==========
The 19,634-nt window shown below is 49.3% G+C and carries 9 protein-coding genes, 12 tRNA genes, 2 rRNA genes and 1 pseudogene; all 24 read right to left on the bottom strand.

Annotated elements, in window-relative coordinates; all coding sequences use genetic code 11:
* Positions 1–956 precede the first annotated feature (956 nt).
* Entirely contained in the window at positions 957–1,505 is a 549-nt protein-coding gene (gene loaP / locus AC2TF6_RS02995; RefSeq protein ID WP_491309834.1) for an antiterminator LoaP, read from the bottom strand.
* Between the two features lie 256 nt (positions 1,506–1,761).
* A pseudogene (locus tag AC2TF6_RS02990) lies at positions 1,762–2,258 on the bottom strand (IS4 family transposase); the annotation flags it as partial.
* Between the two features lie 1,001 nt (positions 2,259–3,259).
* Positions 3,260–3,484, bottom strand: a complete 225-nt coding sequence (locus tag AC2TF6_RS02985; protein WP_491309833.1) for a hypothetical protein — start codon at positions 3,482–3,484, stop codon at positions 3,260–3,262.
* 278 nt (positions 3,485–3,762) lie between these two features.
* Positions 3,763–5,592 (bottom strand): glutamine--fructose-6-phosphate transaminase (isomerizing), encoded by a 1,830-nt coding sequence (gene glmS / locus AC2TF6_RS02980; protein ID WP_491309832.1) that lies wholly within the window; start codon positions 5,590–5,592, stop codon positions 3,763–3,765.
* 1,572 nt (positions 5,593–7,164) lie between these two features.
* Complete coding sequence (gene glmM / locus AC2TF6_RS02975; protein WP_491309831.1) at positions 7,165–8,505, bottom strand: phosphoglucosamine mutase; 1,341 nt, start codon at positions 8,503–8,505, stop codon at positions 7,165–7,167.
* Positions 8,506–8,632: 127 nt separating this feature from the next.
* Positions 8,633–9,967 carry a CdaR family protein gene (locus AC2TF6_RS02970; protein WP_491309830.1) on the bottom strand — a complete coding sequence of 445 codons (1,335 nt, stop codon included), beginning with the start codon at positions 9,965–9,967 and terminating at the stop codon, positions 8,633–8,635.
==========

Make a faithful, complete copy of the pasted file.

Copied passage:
The 19,634-nt window shown below is 49.3% G+C and carries 9 protein-coding genes, 12 tRNA genes, 2 rRNA genes and 1 pseudogene; all 24 read right to left on the bottom strand.

Annotated elements, in window-relative coordinates; all coding sequences use genetic code 11:
* Positions 1–956 precede the first annotated feature (956 nt).
* Entirely contained in the window at positions 957–1,505 is a 549-nt protein-coding gene (gene loaP / locus AC2TF6_RS02995; RefSeq protein ID WP_491309834.1) for an antiterminator LoaP, read from the bottom strand.
* Between the two features lie 256 nt (positions 1,506–1,761).
* A pseudogene (locus tag AC2TF6_RS02990) lies at positions 1,762–2,258 on the bottom strand (IS4 family transposase); the annotation flags it as partial.
* Between the two features lie 1,001 nt (positions 2,259–3,259).
* Positions 3,260–3,484, bottom strand: a complete 225-nt coding sequence (locus tag AC2TF6_RS02985; protein WP_491309833.1) for a hypothetical protein — start codon at positions 3,482–3,484, stop codon at positions 3,260–3,262.
* 278 nt (positions 3,485–3,762) lie between these two features.
* Positions 3,763–5,592 (bottom strand): glutamine--fructose-6-phosphate transaminase (isomerizing), encoded by a 1,830-nt coding sequence (gene glmS / locus AC2TF6_RS02980; protein ID WP_491309832.1) that lies wholly within the window; start codon positions 5,590–5,592, stop codon positions 3,763–3,765.
* 1,572 nt (positions 5,593–7,164) lie between these two features.
* Complete coding sequence (gene glmM / locus AC2TF6_RS02975; protein WP_491309831.1) at positions 7,165–8,505, bottom strand: phosphoglucosamine mutase; 1,341 nt, start codon at positions 8,503–8,505, stop codon at positions 7,165–7,167.
* Positions 8,506–8,632: 127 nt separating this feature from the next.
* Positions 8,633–9,967 carry a CdaR family protein gene (locus AC2TF6_RS02970; protein WP_491309830.1) on the bottom strand — a complete coding sequence of 445 codons (1,335 nt, stop codon included), beginning with the start codon at positions 9,965–9,967 and terminating at the stop codon, positions 8,633–8,635.